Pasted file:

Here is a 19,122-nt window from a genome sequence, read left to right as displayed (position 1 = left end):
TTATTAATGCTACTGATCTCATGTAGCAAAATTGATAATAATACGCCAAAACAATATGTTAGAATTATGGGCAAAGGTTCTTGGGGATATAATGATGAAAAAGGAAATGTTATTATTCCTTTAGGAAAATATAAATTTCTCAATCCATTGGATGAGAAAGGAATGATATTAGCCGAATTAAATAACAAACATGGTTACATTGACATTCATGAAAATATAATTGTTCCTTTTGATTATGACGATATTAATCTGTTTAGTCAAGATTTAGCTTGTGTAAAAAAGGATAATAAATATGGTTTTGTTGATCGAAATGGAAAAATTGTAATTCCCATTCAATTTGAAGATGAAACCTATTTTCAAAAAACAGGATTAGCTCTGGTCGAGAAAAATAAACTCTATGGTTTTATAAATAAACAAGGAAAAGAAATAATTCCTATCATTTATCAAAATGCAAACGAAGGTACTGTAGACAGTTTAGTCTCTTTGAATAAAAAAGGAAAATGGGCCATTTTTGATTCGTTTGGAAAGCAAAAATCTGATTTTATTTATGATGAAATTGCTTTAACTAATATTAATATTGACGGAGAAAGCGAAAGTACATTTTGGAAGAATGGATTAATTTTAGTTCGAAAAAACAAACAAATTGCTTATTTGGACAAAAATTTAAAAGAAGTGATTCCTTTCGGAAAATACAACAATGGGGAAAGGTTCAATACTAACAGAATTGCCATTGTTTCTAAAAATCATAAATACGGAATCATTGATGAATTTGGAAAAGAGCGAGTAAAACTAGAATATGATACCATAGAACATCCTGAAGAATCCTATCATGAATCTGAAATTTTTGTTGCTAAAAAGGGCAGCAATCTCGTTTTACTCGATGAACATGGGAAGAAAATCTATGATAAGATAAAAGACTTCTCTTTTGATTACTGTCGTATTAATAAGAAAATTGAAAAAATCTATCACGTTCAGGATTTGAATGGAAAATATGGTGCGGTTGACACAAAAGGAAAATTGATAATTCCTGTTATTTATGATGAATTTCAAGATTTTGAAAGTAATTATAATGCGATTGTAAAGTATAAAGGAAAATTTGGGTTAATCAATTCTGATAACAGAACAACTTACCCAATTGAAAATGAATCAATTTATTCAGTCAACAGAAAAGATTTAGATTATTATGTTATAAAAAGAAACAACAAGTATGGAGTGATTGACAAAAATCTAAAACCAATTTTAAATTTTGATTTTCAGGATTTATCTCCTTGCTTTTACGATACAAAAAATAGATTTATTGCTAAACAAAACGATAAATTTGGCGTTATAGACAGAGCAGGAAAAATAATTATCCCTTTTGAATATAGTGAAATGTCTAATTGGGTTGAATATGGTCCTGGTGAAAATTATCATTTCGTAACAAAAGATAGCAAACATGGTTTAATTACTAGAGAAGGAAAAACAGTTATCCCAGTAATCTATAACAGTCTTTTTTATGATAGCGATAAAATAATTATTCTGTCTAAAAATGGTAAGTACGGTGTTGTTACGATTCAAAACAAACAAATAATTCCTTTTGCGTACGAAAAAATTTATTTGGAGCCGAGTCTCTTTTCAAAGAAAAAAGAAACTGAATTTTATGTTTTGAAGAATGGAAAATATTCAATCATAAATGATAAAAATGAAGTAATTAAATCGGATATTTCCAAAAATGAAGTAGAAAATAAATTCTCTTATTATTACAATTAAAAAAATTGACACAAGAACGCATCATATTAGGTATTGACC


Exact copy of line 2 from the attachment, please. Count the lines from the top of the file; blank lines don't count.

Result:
TTATTAATGCTACTGATCTCATGTAGCAAAATTGATAATAATACGCCAAAACAATATGTTAGAATTATGGGCAAAGGTTCTTGGGGATATAATGATGAAAAAGGAAATGTTATTATTCCTTTAGGAAAATATAAATTTCTCAATCCATTGGATGAGAAAGGAATGATATTAGCCGAATTAAATAACAAACATGGTTACATTGACATTCATGAAAATATAATTGTTCCTTTTGATTATGACGATATTAATCTGTTTAGTCAAGATTTAGCTTGTGTAAAAAAGGATAATAAATATGGTTTTGTTGATCGAAATGGAAAAATTGTAATTCCCATTCAATTTGAAGATGAAACCTATTTTCAAAAAACAGGATTAGCTCTGGTCGAGAAAAATAAACTCTATGGTTTTATAAATAAACAAGGAAAAGAAATAATTCCTATCATTTATCAAAATGCAAACGAAGGTACTGTAGACAGTTTAGTCTCTTTGAATAAAAAAGGAAAATGGGCCATTTTTGATTCGTTTGGAAAGCAAAAATCTGATTTTATTTATGATGAAATTGCTTTAACTAATATTAATATTGACGGAGAAAGCGAAAGTACATTTTGGAAGAATGGATTAATTTTAGTTCGAAAAAACAAACAAATTGCTTATTTGGACAAAAATTTAAAAGAAGTGATTCCTTTCGGAAAATACAACAATGGGGAAAGGTTCAATACTAACAGAATTGCCATTGTTTCTAAAAATCATAAATACGGAATCATTGATGAATTTGGAAAAGAGCGAGTAAAACTAGAATATGATACCATAGAACATCCTGAAGAATCCTATCATGAATCTGAAATTTTTGTTGCTAAAAAGGGCAGCAATCTCGTTTTACTCGATGAACATGGGAAGAAAATCTATGATAAGATAAAAGACTTCTCTTTTGATTACTGTCGTATTAATAAGAAAATTGAAAAAATCTATCACGTTCAGGATTTGAATGGAAAATATGGTGCGGTTGACACAAAAGGAAAATTGATAATTCCTGTTATTTATGATGAATTTCAAGATTTTGAAAGTAATTATAATGCGATTGTAAAGTATAAAGGAAAATTTGGGTTAATCAATTCTGATAACAGAACAACTTACCCAATTGAAAATGAATCAATTTATTCAGTCAACAGAAAAGATTTAGATTATTATGTTATAAAAAGAAACAACAAGTATGGAGTGATTGACAAAAATCTAAAACCAATTTTAAATTTTGATTTTCAGGATTTATCTCCTTGCTTTTACGATACAAAAAATAGATTTATTGCTAAACAAAACGATAAATTTGGCGTTATAGACAGAGCAGGAAAAATAATTATCCCTTTTGAATATAGTGAAATGTCTAATTGGGTTGAATATGGTCCTGGTGAAAATTATCATTTCGTAACAAAAGATAGCAAACATGGTTTAATTACTAGAGAAGGAAAAACAGTTATCCCAGTAATCTATAACAGTCTTTTTTATGATAGCGATAAAATAATTATTCTGTCTAAAAATGGTAAGTACGGTGTTGTTACGATTCAAAACAAACAAATAATTCCTTTTGCGTACGAAAAAATTTATTTGGAGCCGAGTCTCTTTTCAAAGAAAAAAGAAACTGAATTTTATGTTTTGAAGAATGGAAAATATTCAATCATAAATGATAAAAATGAAGTAATTAAATCGGATATTTCCAAAAATGAAGTAGAAAATAAATTCTCTTATTATTACAATTAAAAAAATTGACACAAGAACGCATCATATTAGGTATTGACC